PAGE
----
“We want only joyful and wholesome folks to respond. We ask only the openhearted to reply,” he said. “But we are willing to take the short, the tall, the rich, the poor, those that speak Ibo and Gaelic, French and Polish, those that come from Latin America and Cobb County; your hometown and heritage are less important than your eagerness to let Christ determine your future.”
At the end of the Mass, Father Higgins invited the congregation to visit the exhibitions in the parish hall, set up by various religious orders and the archdiocesan vocations office. He also announced the winners of the poster and essay contests sponsored by the Serra Club of Northwest Atlanta.
“I always say that the vocations are out there; they are here in the Archdiocese of Atlanta and all over the world. We just have to go get them,” Father Higgins said.
Among the highlights of the Vocations Fair were the panels of priests and Religious women, in which various priests and sisters answered questions from those attending the event.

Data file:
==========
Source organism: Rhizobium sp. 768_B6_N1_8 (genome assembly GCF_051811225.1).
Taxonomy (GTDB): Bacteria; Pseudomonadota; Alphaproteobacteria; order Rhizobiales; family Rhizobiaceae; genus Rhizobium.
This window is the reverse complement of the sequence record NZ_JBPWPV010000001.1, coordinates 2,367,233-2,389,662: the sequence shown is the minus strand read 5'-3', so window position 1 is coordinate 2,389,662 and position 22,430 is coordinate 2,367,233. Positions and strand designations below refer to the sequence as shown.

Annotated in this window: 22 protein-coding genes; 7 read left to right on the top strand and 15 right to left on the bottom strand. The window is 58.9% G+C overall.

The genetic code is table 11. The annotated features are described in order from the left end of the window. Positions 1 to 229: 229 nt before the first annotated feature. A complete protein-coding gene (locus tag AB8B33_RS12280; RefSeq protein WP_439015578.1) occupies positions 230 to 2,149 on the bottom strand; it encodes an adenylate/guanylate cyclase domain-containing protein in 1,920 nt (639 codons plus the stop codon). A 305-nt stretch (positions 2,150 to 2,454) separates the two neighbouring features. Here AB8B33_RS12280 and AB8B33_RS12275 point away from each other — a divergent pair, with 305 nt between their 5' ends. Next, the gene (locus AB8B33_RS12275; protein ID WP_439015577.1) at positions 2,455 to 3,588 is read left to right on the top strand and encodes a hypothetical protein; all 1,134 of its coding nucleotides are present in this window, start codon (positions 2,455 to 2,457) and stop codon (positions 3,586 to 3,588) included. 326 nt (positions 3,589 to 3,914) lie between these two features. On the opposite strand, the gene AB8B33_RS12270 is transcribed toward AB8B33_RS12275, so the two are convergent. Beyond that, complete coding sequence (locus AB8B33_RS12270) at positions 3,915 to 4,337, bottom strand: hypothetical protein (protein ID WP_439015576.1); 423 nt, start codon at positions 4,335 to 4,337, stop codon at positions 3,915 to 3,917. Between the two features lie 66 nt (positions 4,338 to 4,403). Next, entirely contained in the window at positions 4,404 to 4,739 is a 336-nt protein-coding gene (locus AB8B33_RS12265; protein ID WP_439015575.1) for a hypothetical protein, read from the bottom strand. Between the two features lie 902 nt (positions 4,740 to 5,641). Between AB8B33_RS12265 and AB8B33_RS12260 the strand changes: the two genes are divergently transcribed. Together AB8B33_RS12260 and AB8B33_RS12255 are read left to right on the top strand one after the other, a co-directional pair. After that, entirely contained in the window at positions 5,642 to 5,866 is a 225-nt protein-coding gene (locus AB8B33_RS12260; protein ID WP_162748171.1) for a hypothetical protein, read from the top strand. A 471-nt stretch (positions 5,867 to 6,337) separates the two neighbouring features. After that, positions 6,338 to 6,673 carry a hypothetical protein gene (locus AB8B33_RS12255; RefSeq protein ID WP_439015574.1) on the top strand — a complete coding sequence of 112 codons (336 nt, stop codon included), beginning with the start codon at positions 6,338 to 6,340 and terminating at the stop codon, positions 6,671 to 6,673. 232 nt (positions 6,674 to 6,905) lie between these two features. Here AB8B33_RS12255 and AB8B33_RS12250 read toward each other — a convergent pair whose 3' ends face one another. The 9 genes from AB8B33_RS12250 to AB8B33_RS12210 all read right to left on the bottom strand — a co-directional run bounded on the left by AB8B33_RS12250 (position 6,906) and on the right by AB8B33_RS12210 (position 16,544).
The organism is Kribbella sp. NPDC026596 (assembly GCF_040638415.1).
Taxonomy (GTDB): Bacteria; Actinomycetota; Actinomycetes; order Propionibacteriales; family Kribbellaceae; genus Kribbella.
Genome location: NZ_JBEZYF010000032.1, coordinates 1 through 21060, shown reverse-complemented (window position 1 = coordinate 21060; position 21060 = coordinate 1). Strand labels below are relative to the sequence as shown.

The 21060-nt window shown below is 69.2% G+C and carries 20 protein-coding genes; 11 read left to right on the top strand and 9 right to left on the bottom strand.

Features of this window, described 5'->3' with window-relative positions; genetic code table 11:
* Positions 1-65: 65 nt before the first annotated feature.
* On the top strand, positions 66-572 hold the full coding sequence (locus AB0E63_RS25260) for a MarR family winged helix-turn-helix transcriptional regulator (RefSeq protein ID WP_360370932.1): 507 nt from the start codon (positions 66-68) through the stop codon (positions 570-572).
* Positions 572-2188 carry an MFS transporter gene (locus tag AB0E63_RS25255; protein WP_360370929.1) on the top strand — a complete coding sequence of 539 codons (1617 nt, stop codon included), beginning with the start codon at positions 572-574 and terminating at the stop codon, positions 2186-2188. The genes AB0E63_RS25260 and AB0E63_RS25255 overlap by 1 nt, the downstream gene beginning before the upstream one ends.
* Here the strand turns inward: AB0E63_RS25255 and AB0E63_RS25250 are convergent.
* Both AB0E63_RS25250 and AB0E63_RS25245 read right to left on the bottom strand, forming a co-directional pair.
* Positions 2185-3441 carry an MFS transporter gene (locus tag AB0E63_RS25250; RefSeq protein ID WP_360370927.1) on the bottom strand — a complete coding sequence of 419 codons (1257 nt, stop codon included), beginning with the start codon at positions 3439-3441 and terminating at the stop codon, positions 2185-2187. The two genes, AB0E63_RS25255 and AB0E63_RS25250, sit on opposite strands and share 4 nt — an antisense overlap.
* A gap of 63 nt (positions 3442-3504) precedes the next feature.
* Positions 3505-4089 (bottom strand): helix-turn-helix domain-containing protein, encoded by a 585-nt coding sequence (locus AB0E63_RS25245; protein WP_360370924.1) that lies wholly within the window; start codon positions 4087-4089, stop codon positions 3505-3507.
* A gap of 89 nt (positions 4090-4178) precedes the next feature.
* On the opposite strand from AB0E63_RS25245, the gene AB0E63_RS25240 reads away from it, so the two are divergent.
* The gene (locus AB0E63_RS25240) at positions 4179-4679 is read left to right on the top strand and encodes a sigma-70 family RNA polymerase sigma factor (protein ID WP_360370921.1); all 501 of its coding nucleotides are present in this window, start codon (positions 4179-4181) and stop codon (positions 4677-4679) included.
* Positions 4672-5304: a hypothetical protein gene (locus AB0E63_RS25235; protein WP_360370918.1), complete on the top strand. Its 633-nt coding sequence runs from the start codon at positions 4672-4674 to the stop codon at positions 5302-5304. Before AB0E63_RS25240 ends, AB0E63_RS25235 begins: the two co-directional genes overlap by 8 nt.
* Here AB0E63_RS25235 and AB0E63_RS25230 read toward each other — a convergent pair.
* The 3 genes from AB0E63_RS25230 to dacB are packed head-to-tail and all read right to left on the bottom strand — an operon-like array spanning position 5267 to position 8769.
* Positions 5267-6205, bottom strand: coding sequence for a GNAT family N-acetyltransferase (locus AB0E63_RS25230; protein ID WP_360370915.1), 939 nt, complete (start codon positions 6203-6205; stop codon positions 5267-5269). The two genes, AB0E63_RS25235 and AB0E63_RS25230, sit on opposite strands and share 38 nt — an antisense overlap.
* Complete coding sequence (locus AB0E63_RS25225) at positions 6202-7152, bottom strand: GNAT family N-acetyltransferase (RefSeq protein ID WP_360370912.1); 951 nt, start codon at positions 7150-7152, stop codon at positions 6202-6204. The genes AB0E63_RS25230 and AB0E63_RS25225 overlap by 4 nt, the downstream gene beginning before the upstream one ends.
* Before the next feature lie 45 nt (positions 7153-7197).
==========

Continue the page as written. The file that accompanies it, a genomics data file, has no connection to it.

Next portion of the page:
Father Jack Durkin, chaplain at St. Pius X High School in Atlanta, answered a question about the day-to-day life of a priest, saying that he starts with a schedule each morning that is “completely broken” as the day progresses.
Father Ricardo Bailey, parochial vicar at St. Joseph Church in Marietta, had a quick response when asked about his favorite thing about being a priest.
“It’s being a priest. I find so much extraordinary joy in being a priest. Every day is full of joy,” he said. “I wake up every morning knowing that God chose me to be used.”
Father Clyde LeBlanc, SJ, who serves at Ignatius House, said he never thought he’d be doing retreat work, but calls it an “incredible privilege.”